Why Did This Happen?
by Thomas J. DiLorenzo
by Thomas J. DiLorenzo
Let us briefly review some of the more notorious behavior of the federal government in recent years that has spawned the current economic crisis. First, every law and government agency having anything to do with housing policy, from HUD to the Fed, FDIC, Comptroller of the Currency, Office of Thrift Supervision, enforcers of equal-lending laws, Fannie Mae and Freddie Mac, the Community Reinvestment Act, Congress, and more, did everything possible to force or bribe mortgage lenders into making trillions of dollars of bad loans to unqualified "subprime" borrowers. Among the various rationales that were given for this monumentally stupid policy were "discrimination," which the Fed admitted there was no evidence of when confronted by Forbes journalists Peter Brimelow and Leslie Spencer in the 1990s. Banks and mortgage lenders made trillions of dollars of bad loans as the Fed assured them that the risk could be swept away when Fannie and Freddie "securitized" the loans and sold them. And there was always an implicit (wink, wink) promise of a bailout if worse came to worse (as it did).
HUD announced in the early 1990s that its top policy priority was to sharply increase the percentage of Americans who owned their own homes, whether they could afford to own a home or not. The home building and mortgage finance industries applauded and supported this brand of egalitarianism run amok. The real culprit, however, was the Greenspan Fed, which flooded the markets with cheap credit, creating the housing market bubble which of course has now burst. Has anyone seen or heard from Alan Greenspan in the past eighteen months, by the way?
Wall Street bankers simply made the most of the incentives created for them by government. There was no sudden outburst of "greed" on Wall Street, as some of the dumber academics and pundits claim to be the cause of the current economic depression.
Having created an economic depression, the same government then threatened the end of the world as we know it unless we all acquiesced in giving trillions of dollars to the financiers of the Democratic and Republican parties, the big Wall Street banks. More than 70 percent of the public opposed this according to opinion polls which, during the presidential campaign, were treated as Holy Gospel by the media and Washington elite. When billionaire New York City Mayor Michael Bloomberg sued the Fed to learn who, exactly, the money was given to, the federal courts essentially gave him a great big middle finger and told him to get lost.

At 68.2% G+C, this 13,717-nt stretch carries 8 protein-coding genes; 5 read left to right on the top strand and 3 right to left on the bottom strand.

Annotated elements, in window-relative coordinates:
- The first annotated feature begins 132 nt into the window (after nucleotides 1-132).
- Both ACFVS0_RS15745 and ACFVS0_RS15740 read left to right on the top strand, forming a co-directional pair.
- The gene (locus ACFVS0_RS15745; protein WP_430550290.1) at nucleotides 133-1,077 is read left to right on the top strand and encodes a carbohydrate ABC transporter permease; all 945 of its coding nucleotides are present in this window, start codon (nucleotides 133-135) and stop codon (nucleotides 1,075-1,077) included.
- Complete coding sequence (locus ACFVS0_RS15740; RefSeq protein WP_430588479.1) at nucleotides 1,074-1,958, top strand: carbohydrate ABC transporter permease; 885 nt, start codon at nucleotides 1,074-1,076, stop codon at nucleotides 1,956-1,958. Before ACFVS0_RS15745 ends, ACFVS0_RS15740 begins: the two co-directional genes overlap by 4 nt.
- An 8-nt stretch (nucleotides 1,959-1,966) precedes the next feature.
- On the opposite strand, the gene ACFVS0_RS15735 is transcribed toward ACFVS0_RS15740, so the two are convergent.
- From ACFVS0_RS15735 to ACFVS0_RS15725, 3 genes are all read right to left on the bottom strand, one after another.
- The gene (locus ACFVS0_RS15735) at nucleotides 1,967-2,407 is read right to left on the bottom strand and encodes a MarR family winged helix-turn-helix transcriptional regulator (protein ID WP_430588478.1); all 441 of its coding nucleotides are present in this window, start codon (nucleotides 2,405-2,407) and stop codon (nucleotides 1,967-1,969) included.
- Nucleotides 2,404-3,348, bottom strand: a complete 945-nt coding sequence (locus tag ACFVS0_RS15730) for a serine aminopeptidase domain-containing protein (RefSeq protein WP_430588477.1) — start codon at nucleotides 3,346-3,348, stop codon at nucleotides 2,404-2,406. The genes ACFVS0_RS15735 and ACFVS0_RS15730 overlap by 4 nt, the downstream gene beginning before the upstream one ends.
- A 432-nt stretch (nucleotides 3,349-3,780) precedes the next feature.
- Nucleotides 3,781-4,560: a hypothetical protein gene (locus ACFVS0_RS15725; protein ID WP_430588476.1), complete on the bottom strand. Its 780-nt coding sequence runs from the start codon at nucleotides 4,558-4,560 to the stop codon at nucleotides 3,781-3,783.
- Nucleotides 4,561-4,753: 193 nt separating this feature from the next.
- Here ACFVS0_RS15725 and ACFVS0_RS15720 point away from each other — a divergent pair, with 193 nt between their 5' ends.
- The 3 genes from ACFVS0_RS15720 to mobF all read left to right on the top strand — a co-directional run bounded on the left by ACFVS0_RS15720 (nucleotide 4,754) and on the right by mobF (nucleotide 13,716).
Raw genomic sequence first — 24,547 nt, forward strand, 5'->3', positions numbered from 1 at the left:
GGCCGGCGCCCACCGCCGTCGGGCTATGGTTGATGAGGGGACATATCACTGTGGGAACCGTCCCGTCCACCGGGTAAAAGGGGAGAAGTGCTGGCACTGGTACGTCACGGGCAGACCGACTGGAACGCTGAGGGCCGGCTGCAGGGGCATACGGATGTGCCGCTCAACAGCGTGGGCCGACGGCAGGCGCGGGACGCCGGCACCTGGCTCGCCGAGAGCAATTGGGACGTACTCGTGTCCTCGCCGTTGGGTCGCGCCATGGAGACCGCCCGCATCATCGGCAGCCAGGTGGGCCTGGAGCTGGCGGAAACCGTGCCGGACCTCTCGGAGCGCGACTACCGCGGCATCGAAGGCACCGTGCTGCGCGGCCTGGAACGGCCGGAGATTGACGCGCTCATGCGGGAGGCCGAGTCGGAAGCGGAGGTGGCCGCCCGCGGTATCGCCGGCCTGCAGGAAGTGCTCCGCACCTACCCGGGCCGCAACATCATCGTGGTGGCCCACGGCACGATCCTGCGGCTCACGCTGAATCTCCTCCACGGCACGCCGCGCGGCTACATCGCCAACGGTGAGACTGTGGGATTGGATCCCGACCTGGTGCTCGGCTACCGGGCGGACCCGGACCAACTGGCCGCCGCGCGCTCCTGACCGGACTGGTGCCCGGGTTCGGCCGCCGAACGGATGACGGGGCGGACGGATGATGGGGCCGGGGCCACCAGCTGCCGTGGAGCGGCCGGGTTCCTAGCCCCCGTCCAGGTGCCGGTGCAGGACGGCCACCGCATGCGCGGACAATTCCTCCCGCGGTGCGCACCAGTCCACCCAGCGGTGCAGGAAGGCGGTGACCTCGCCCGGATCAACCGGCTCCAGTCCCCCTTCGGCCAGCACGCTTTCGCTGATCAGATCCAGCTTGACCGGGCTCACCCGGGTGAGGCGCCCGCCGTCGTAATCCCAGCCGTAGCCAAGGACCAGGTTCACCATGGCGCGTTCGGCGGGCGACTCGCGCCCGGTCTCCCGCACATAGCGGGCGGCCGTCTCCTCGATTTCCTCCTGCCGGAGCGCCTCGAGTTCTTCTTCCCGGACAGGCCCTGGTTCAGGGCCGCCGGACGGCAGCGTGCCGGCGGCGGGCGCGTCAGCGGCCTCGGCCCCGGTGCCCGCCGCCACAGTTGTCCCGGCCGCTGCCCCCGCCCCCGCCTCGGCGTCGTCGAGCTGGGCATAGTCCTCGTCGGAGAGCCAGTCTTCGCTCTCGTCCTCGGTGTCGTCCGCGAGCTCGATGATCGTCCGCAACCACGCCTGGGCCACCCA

During the 1970s many American pundits ridiculed the British practice of bailing out failing industries because it caused "the British Disease," i.e., a grossly inefficient and uncompetitive economy. Subsidizing business failure breeds more failure. We are now doing the same thing, but many orders of magnitude greater. The most egregious example of this disastrous policy is the billions of tax dollars promised General Motors and Chrysler and their productivity-destroying unions.
Economists used to fear inflation when the monetary base grew any faster than say, 5 percent per year; today it grows faster than 100 percent, or higher, as the federal government attempts to print and spend money like it's growing on trees. Ordinary citizens instinctively understand that this is insane, but the government has about as much respect for them and their opinions as the federal courts had for Mayor Bloomberg.
Economists also used to warn about the accumulation of too much government debt. Some still do, but the federal government pays no attention at all to them as it accumulated over a trillion dollars in debt in the past year alone. Every baby born in America who becomes a productive, taxpaying citizen will automatically owe hundreds of thousands of dollars to the IRS as his or her share of the national debt.
The Obama administration has proceeded to impose extremely burdensome environmental regulations which will deepen the depression, and lusts to take at least another trillion dollars out of the private sector (for starters) in order to buy votes with it and guarantee Obama's reelection. Most Americans are very easily duped by simply calling this economically-devastating political scam a "stimulus package." It, too, will only deepen the depression. The money has to be taken from the private sector one way or another. It will only depress the private economy even further while ballooning government even more.
How Did This Happen?
How did America in the twenty-first century end up with a government that is so highly centralized that the president alone can order the expenditure of hundreds of billions of dollars without the consent of Congress, let alone the public? How did we end up with a government that creates severe economic hardship for average citizens while showering big, politically-connected businesses with literally trillions of dollars in "bailout" money? Is this the real purpose of the Fed, as opposed to all of its happy talk about its supposed duty to "stabilize" the economy? And why is it that the Constitution is completely ignored, if not ridiculed, by the same Washington politicians who all that take an oath to defend the Constitution?
How did the federal judiciary become mere accomplices in our government-for-the-privileged-only "democracy" that routinely tells citizens to get lost whenever they inquire about how their tax dollars are being spent? And is it really desirable to have over half of the entire adult population "on the government dole" in one form or another so that they never oppose an expansion of the state for fear of losing their own subsidies? How and when was this system created?